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24 Nov 2020

Individual Consultant: Mid-Term Evaluation (National)

Job Description

Location: Juba, SOUTH SUDAN

Application Deadline: 30-Nov-20 (Midnight New York, USA)
Time left: 7d 3h 56m

Type of Contract: Individual Contract

Post Level: National Consultant

Languages Required: English

Starting Date:(date when the selected candidate is expected to start) 01-Dec-2020

Duration of Initial Contract: 20 working days

Expected Duration of Assignment: 20 working days

Background

The Republic of South Sudan became the world’s newest country in July 2011 after its hard-fought independence. In the last nine years since then, the country has been through different phases of conflict (exacerbated in December 2013 and July 2016) characterized by high levels of violence, a large humanitarian emergency, and near-collapse of its economy and social structure, creating widespread development challenges. Currently, almost 17,996 civilian and uniformed peacekeepers serve with the United Nations Mission in South Sudan (UNMISS) to protect civilians and help build durable peace in the country.

South Sudan faces humanitarian crises of unprecedented proportions. An estimated 7.5 million people (61 per cent of the total population) need humanitarian assistance, while 6.0 million (49 per cent of the population) are estimated to be food-insecure. The country has 1.7 million Internally Displaced People (IDPs) within its borders and more than 2.2 million South Sudan refugees have fled to neighbouring countries. Limited availability and lack of access to health services have largely contributed to one of the highest under-five mortality rates (90.7 deaths per 1,000 live births) and maternal mortality rates (789 deaths per 100,000 live births) worldwide.

A context of policy uncertainty and stagnation has constrained simultaneously addressing humanitarian, recovery, and development needs of the county. A traditional society, with high levels of poverty, high gaps in terms of gender equality with widespread Gender-Based Violence (GBV), and vulnerability to climate shocks are key issues. South Sudan’s human development index (HDI) value for 2018 is 0.413 – positioning it as a low human development country at 186th out of 189 countries and territories, followed by Chad, the Central African Republic and Niger. South Sudan’s HDI decreased 2.8 percent from 2010 to 2018, and the country was unable to progress like other countries starting at the same level. The UN notes that “Irregular and small-scale development support which is highly reactive to conflict dynamics remains a challenge for comprehensive recovery and simultaneous development efforts.”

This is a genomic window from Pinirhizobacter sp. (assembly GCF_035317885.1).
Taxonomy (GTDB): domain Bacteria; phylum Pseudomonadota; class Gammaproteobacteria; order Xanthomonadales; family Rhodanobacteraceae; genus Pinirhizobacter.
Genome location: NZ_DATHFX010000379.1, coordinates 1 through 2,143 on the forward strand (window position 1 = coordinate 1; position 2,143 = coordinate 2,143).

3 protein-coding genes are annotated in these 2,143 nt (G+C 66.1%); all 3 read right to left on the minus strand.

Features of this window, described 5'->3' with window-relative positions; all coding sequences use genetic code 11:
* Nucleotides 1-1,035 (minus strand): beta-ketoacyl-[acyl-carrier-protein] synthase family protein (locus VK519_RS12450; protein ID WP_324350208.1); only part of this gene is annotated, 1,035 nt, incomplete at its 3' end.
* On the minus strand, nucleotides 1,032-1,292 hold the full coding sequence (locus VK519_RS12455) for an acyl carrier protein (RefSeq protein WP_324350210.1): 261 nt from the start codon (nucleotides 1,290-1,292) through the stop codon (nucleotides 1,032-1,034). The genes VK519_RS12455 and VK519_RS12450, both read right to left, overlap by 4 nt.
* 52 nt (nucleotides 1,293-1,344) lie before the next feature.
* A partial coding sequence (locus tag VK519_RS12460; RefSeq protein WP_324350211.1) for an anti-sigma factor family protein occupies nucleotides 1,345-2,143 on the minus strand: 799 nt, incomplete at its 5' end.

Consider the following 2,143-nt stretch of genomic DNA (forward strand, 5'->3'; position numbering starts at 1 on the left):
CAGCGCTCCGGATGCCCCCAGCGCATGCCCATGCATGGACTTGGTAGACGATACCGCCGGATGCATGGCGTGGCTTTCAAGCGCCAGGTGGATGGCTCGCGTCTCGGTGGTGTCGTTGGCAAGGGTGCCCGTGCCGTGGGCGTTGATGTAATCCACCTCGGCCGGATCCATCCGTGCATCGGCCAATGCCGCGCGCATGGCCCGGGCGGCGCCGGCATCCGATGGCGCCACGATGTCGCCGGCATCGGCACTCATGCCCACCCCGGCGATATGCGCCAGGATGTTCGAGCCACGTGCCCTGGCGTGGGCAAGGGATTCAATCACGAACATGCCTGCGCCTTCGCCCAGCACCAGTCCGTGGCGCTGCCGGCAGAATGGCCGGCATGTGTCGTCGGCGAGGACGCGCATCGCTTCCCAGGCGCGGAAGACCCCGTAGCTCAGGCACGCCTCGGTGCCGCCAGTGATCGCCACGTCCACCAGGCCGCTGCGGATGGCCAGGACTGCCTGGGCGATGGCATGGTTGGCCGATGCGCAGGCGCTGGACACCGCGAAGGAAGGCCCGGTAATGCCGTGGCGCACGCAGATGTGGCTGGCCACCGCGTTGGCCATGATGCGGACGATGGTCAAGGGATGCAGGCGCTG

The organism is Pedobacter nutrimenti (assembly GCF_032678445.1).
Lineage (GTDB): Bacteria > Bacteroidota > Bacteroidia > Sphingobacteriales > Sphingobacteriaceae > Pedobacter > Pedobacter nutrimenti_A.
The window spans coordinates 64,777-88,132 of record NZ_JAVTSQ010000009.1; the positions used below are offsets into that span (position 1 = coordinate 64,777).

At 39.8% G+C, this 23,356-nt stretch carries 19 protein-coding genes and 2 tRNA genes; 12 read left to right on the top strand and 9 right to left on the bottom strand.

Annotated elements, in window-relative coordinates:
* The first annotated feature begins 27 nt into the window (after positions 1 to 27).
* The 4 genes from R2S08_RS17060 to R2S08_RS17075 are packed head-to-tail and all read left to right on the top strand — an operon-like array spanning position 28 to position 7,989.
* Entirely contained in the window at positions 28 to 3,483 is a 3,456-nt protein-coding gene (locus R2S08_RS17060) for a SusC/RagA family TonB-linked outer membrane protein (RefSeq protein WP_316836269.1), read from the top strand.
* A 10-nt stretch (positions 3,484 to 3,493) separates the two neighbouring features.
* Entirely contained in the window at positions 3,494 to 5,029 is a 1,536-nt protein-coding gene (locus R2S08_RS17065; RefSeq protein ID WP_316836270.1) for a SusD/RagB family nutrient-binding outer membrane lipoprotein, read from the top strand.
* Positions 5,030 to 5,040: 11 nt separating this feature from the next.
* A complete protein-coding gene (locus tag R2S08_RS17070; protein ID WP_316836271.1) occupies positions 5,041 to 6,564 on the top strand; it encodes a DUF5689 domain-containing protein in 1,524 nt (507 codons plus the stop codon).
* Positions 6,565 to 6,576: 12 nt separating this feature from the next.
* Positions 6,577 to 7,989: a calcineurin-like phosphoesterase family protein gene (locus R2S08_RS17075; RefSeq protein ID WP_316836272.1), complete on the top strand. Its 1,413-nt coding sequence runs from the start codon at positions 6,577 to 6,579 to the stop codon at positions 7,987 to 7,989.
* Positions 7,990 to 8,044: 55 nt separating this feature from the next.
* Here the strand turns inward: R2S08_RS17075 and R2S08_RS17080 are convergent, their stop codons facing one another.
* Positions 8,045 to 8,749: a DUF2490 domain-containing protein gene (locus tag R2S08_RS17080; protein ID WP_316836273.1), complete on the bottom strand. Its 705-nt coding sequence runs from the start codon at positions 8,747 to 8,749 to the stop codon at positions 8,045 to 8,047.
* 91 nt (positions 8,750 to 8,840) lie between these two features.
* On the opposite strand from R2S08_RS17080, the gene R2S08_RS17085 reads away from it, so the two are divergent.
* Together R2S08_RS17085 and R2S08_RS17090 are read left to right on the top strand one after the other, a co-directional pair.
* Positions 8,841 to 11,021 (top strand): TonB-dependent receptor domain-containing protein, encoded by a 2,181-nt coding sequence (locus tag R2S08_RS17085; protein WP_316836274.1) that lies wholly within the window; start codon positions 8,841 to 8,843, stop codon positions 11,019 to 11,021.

In 2018, the Intergovernmental Authority on Development (IGAD), Heads of State, and Government convened a High-Level Revitalization Forum (HLRF) with the parties of the 2015 Agreement on the Resolution of the Conflict in the Republic of South Sudan (ARCSS) to restore a permanent ceasefire and agree on a revised and realistic timeline for the full implementation of the ARCSS. The HLRF resulted in the signing the Revitalized Agreement on the Resolution of Conflict in South Sudan (RARCSS). The agreement provides opportunities for institutional reform and the inclusion of a 35% quota for women’s participation in decision making. A new Transitional Government of National Unity (TGoNU) in South Sudan was established in February 2020. The new TGoNU faces a context in which basic democratic attributes such as fundamental rights, checks on government, impartial administration, and civil society participation has been in a declining trend for several years.

The current pandemic of COVID-19 has affected movement within the country and access to basic services. It has impacted humanitarian operations with a temporary suspension of activities and some delays in the disbursement of supplies. In-country and cross-border restrictions have placed markets under stress, adversely affecting the urban population which relied heavily on them. Severe food insecurity is forecasted during the upcoming lean season. In addition, un unprecedent desert locust threat to food security and livelihoods persists all over the region.

South Sudan is mostly rural (83 percent) and widely depopulated, due to conflict and environmental challenges. Poverty levels are expected to remain extremely high, with about 82 percent of the population in South Sudan below the $1.90 poverty line (2011 purchasing power parity). Vulnerable employment, understood as people engaged as unpaid family workers and own-account workers, accounts for more than 87 percent of the total employment in the country. Up to 95 per cent of the population depend on climate-sensitive sectors – agriculture, forestry, wildlife resources, and fisheries – for their livelihood.